Sinclair has been hammered for a perceived conservative and pro-Donald Trump bias, but Chris Ruddy—CEO of conservative media news outlet Newsmax and a friend of President Donald Trump—does not like the proposed Sinclair-Tribune deal and has asked the FCC to hold off on making any decision about it.
In a filing with the FCC, Newsmax joined Dish, the American Cable Association and Public Knowledge in asking the FCC for additional time to weigh and comment on the proposed deal. A Newsmax representative confirmed Ruddy has major problems with the combo.
Newsmax points out the combined company would be the nation's largest broadcaster, would exceed the FCC's 39% ownership cap, and would have impermissible duopolies in 11 markets—it would have to divest or the FCC would have to give it some help.
"This current transaction overturns more than three decades of bipartisan consensus and rulemaking, as well as Congressional intent, while raising serious competitive concerns," said Newsmax, stopping just short of asking for outright denial but coming close.
It wants Sinclair and Tribune to talk more about the public interest benefits of the deal so Newsmax and others can better assess the case for the deal. "The Applicants must be required to provide additional information to enable a full evaluation of the impact of this transaction," it said.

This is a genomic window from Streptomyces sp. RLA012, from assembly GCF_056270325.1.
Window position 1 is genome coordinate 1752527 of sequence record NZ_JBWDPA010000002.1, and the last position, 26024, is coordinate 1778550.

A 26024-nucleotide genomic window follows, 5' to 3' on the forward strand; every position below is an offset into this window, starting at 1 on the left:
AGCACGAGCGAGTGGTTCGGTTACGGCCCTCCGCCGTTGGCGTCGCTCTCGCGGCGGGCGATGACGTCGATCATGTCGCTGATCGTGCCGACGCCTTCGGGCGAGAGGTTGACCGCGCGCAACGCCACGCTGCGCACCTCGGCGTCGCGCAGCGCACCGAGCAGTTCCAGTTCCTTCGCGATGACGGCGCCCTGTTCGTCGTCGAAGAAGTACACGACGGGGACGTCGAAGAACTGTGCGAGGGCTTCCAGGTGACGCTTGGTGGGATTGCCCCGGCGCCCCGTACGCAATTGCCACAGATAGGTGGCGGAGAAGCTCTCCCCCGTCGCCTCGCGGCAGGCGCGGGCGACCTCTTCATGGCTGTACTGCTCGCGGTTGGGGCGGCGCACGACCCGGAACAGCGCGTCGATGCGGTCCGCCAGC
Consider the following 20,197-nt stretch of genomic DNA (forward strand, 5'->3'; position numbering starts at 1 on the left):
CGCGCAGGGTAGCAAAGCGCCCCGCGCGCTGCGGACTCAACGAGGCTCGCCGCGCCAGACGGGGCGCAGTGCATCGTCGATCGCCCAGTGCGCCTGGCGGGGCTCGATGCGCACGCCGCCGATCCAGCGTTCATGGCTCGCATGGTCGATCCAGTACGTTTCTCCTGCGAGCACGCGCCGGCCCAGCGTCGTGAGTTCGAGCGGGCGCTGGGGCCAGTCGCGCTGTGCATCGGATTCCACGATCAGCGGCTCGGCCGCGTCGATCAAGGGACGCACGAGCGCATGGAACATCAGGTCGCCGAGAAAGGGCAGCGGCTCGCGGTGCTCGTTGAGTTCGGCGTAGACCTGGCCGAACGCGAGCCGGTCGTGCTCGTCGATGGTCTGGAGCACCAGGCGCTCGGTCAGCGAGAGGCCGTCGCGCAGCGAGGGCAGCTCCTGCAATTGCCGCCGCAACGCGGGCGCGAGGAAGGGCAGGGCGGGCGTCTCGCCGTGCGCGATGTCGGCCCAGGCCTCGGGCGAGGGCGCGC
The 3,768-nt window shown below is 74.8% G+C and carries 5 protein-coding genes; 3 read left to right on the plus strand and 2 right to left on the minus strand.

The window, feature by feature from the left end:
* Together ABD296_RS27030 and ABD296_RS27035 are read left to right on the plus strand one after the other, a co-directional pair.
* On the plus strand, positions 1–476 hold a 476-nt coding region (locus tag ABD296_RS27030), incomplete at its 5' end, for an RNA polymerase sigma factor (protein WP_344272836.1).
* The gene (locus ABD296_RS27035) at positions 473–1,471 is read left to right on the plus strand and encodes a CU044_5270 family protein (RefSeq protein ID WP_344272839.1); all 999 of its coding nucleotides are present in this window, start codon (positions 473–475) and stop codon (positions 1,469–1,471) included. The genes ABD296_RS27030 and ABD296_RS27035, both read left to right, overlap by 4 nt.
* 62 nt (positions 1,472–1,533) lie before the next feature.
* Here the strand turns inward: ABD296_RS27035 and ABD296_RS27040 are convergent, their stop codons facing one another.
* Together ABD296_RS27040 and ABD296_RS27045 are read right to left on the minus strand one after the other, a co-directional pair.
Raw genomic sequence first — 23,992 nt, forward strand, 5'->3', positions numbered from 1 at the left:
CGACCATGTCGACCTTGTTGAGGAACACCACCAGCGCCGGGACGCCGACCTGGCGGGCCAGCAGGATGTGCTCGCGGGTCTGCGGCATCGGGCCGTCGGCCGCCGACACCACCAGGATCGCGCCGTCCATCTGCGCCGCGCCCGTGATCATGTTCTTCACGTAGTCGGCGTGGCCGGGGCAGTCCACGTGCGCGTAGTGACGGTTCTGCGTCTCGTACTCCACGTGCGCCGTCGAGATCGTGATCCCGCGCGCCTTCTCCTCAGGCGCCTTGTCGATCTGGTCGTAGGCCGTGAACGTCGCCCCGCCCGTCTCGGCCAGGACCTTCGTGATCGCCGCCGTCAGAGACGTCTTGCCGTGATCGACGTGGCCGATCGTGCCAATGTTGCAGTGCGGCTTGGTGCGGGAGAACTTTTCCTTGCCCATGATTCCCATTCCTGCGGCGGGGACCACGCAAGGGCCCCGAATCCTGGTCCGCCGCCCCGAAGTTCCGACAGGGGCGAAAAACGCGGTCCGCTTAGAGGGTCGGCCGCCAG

It said the pleading cycle should be extended given that the FCC is going to review its media ownership rules, including one related to the UHF discount, which could reduce the need for divestitures if the FCC loosens the duopoly rules to allow more of those impermissible combos.
"While a rushed pleading cycle with limited public interest scrutiny will immediately benefit Sinclair and Tribune, it would not serve the interests of American consumers, who may be burdened by additional cable/satellite costs due to the market leverage the new combined Sinclair-Tribune company would wield, among several negative economic implications this transaction may hold. And, significantly press freedom and media diversity may be seriously harmed by this transaction and other transactions that may result from this precedent, further limiting press freedom and media diversity. As a result, NewsMax Media, Inc. believes that the potential public harm that could be caused by this transaction requires the Commission to seek a full, fair and proper review."
"I think the Sinclair merger with Tribune raises very serious concerns about competition and media diversity," Ruddy told B&C. "President Trump himself warned about the 'concentration of media power.' The Commission and public need sufficient opportunity to carefully review this precedent-setting deal."
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Contributing editor John Eggerton has been an editor and/or writer on media regulation, legislation and policy for over four decades, including covering the FCC, FTC, Congress, the major media trade associations, and the federal courts. In addition to Multichannel News and Broadcasting + Cable, his work has appeared in Radio World, TV Technology, TV Fax, This Week in Consumer Electronics, Variety and the Encyclopedia Britannica.